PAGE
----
There’s something afoot in Ayodhya. A set of political and legal events, unfolding almost in lockstep, are deigning to bring back to life a theme that fundamentally altered India’s polity and inflected community relations at a deep, symbolic level a quarter century ago. This week, India marks the 25th anniversary of December 6, 1992—a whole generation has grown up in the post-Babri Masjid demolition phase. But the social amnesia that usually attends such events is poised to break. The signals are crystal clear. Ayodhya is no longer a frayed slogan from the past, a vague promise from the BJP’s own directive principles. It’s a live issue, and the construction of a Ram mandir will be a concrete thing India’s ruling party will take to the 2019 election—perhaps even as an accomplishment.
The straws in the wind have been there for a while. Witness what happened on May 31, the day after a special CBI court filed charges of conspiracy against veteran BJP leaders L.K. Advani, Murli Manohar Joshi and Uma Bharati in the demolition case. Ayodhya sprang to life as Yogi Adityanath came to pay obeisance to Ram Lalla—the first chief minister of UP to visit the disputed Ramjanmabhoomi site in 15 years. Slogans of ‘Jai Shri Ram’ and ‘Mandir Yaheen Banaayenge’ mingled with shlokas as Yogi prayed to the deity. The message was unequivocal: the vanvaas is over and Ram, the mobiliser, is coming home.
The chief minister was back in the temple town on Diwali-eve, symbolically welcoming the Prince of Ayodhya back from his exile. The town was resplendent as 1.71 lakh diyas—equal to the population of Ayodhya—lined the banks of Sarayu with the temples as the backdrop. The symbolism couldn’t have been more compelling as the saffron-clad Yogi, an unapologetically Hindutva figure now in power, performed the aarati on the river bank.
So the flag-bearers may have changed. Senior leaders Advani and Joshi, for long the face of the Ramjanmabhoomi movement, have receded from centrestage. But the BJP is showing a new keenness to resuscitate ‘Mandir’—which rivalled ‘Mandal’ in the 1990s as India’s predominant political theme—so as to present it as a pledge redeemed in the run-up to the 2019 elections. If things go according to script, temple construction may start by October next year and be substantially done—much of the architectural elements are ready and it’s only a matter of assembling—before the crucial summer after that.
The flag-bearers have changed. Advani and M.M. Joshi have receded from centrestage. On Diwali-eve, CM Yogi was in Ayodhya, to symbolically welcome Ram.
The attention being bestowed on Ayodhya by the Yogi regime at present is aimed at “transforming a hitherto neglected city”. There’s a plan to build a Rs 225 crore Ram museum—with the outward appearance of a temple—and a Ram statue on the banks of Sarayu. The idea is to keep alive the hopes of people who wish to see a Ram mandir as reality, while the legally enabling factors are worked out. As also to rebuild the old narrative to bring the issue back centrestage in the political landscape of the country.
“Certain events are happening in different parts of the country. Apparently unrelated, they are actually converging to make Ram mandir a rallying point,” says a senior BJP leader. Last week, RSS chief Mohan Bhagwat imparted a fresh impetus to the theme by reiterating at a dharam sansad—a congregation of 2,000 Hindu saints, math chiefs and VHP leaders in Udupi—that only a Ram mandir will be built at the disputed site and no other structure can come up there. At the first dharam sansad in 1984, the demand for a Ram temple in Ayodhya was raised. After which, as things heated up, then PM Rajiv Gandhi had fatefully played his own little Hindu card by getting the Babri Masjid-Ramjanmabhoomi site unlocked in 1986. This was after having first erred grievously on the other side with his Shah Bano move a year before that—a set of two blunderous chess gambits that form the crucial double helix around which Indian politics evolved.
Bhagwat, speaking in the tones of a final arbiter, was responding to various recent moves towards mediation and an out-of-court settlement, the latest being from Art of Living founder Sri Sri Ravi Shankar. The RSS supremo was critical of Sri Sri’s efforts, saying it was unwarranted and there’s no locus standi for a mediator when the matter is in the Supreme Court.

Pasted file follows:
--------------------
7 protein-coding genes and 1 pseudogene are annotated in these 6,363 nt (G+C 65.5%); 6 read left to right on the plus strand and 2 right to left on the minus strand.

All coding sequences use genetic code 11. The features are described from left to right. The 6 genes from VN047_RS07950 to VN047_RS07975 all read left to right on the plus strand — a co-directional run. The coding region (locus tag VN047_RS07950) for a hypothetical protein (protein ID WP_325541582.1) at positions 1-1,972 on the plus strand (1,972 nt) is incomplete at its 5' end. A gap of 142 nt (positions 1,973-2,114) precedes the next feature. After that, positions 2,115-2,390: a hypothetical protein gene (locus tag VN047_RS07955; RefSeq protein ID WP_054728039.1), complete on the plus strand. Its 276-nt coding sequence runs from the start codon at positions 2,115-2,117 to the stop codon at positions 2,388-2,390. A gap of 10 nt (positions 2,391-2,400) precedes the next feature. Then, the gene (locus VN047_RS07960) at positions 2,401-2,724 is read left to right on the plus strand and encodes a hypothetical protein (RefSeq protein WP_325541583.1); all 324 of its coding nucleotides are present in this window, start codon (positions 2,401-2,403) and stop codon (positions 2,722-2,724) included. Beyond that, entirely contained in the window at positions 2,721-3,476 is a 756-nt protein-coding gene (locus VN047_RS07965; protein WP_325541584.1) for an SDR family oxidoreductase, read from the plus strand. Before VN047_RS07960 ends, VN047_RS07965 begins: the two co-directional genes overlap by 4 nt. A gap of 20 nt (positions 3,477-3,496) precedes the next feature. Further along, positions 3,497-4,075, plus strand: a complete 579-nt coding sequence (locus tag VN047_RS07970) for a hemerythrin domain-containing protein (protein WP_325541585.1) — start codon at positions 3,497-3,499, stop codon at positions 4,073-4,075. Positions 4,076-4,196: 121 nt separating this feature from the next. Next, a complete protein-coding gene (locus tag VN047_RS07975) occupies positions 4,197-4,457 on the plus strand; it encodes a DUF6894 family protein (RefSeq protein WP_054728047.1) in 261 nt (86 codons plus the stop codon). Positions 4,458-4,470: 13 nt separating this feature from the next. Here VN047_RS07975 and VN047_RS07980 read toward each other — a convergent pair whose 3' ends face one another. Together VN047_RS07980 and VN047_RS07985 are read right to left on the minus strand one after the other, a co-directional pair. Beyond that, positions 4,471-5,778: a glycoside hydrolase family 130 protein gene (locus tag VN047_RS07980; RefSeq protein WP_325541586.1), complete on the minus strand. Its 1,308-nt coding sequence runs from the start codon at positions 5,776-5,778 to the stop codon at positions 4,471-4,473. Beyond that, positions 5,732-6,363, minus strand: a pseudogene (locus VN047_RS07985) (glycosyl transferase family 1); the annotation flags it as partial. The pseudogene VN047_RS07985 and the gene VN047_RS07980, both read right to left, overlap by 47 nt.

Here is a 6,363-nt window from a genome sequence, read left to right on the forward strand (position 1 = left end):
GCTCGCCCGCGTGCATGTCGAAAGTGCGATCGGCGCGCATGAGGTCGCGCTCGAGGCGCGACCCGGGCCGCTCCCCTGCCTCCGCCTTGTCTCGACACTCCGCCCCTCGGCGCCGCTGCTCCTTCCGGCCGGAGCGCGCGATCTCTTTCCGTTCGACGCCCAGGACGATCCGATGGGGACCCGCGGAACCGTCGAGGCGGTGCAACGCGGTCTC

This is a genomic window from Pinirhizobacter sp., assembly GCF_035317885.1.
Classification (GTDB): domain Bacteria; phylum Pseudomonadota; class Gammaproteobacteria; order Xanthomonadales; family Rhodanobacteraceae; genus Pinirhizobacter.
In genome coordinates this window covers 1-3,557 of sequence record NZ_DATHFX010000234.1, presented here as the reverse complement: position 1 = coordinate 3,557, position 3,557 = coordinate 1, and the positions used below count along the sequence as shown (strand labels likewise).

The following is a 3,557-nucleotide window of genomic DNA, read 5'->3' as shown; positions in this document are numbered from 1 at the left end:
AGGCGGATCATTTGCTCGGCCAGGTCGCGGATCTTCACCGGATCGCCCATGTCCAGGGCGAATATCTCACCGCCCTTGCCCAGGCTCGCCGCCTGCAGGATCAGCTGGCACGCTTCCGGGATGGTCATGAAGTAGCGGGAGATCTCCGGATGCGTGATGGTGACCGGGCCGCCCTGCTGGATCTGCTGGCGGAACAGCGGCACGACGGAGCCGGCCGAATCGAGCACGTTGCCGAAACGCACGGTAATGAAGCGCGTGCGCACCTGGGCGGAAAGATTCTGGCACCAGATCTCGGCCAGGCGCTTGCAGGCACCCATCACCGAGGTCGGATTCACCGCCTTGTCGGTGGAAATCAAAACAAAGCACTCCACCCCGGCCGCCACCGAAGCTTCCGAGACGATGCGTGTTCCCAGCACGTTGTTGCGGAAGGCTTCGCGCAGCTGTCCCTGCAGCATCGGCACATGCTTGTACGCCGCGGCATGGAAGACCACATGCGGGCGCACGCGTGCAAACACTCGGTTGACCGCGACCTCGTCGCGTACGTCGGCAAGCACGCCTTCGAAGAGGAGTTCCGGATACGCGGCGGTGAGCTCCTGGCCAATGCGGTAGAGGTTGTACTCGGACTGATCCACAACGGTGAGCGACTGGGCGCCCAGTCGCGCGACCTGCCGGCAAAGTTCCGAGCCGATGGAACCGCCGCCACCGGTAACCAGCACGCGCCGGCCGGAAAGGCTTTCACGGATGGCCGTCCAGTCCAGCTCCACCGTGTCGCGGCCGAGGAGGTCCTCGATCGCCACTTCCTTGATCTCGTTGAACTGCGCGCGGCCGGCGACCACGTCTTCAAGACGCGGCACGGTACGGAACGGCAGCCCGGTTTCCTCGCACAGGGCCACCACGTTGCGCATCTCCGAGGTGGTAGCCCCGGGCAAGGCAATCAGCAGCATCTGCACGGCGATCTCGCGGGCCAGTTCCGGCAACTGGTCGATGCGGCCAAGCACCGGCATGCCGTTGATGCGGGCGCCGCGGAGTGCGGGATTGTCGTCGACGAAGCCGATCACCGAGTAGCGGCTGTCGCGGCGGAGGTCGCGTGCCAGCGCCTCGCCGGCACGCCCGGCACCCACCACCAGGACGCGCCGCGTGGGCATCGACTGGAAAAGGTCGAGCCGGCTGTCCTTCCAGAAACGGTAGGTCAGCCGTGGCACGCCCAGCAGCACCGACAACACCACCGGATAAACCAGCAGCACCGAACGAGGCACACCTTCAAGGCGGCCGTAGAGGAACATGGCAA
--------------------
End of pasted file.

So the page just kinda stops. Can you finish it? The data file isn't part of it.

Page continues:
Sri Sri had tried a round of mediations back in 2005 too. That ended abruptly when he suggested that Muslims hand over the site to the Hindus and withdraw all cases. Earlier this year, then chief justice J.S. Khehar had suggested that an out-of-court settlement would be a desirable option. The godman’s renewed attempt comes in that context, but besides the RSS, the All India Muslim Personal Law Board too has been skeptical of it due to his earlier stand.
The legal theatre is where it will play out as of now. The Supreme Court is to pick up the case on December 5 and take it up for day-to-day hearing. The political clouds are gathering around this legal theatre. Sources in the BJP say Sri Sri got into the imbroglio on the party leadership’s request. “The BJP wanted to test the waters and also gauge the minority mood. It’s obvious the RSS did not approve of the effort,” a party leader says.
RSS publicity chief Manmohan Vaidya endorses what Bhagwat said. “The court is going to have daily hearings and the verdict is likely to come soon. It is better to wait for the Supreme Court verdict than go in for mediations at this juncture,” he tells Outlook. He refuses to comment on whether it will be an election issue for the BJP.
Everyone in the Sangh parivaar is optimistic that the temple will soon be a reality. VHP leader Surendra Kumar Jain, in fact, asserts that construction will begin on October 18, 2018—exactly a year after Yogi’s Ayodhya Diwali. “The Supreme Court decision will come within three to four months. We have kept everything in mind before declaring the date,” Jain says.
But how is he certain the Supreme Court decision will go in their favour? “The writing is on the wall,” he says. “There are no ifs and buts. We are not prejudging the judiciary. It’s just that the court will have to take cognisance of all the evidence…and we are confident about the evidence put on record. There are radar surveys and Archaeological Survey of India reports. Digging was done in front of a panel that had a Muslim judge. Now even Muslims are agreeing to building a mandir at the site.”
Jain denies the issue has come into the limelight due to the 2019 polls. “We are not doing it for the polls. It has always been our stand. But one thing is certain—jo Ram mandir ka saath dega, samaaj usi ka saath dega (people will support whoever supports the temple),” he says. The BJP never forgot to pay lip service to Ram even when it fought elections on the development plank. The Modi campaign in 2014 refrained from making the temple—the buzzword instead was development. However, the party manifesto did have the mandatory line tucked away towards the end of the document—“the BJP reiterates its stand to explore all possibilities within the framework of the Constitution to facilitate the construction of the Ram temple in Ayodhya.”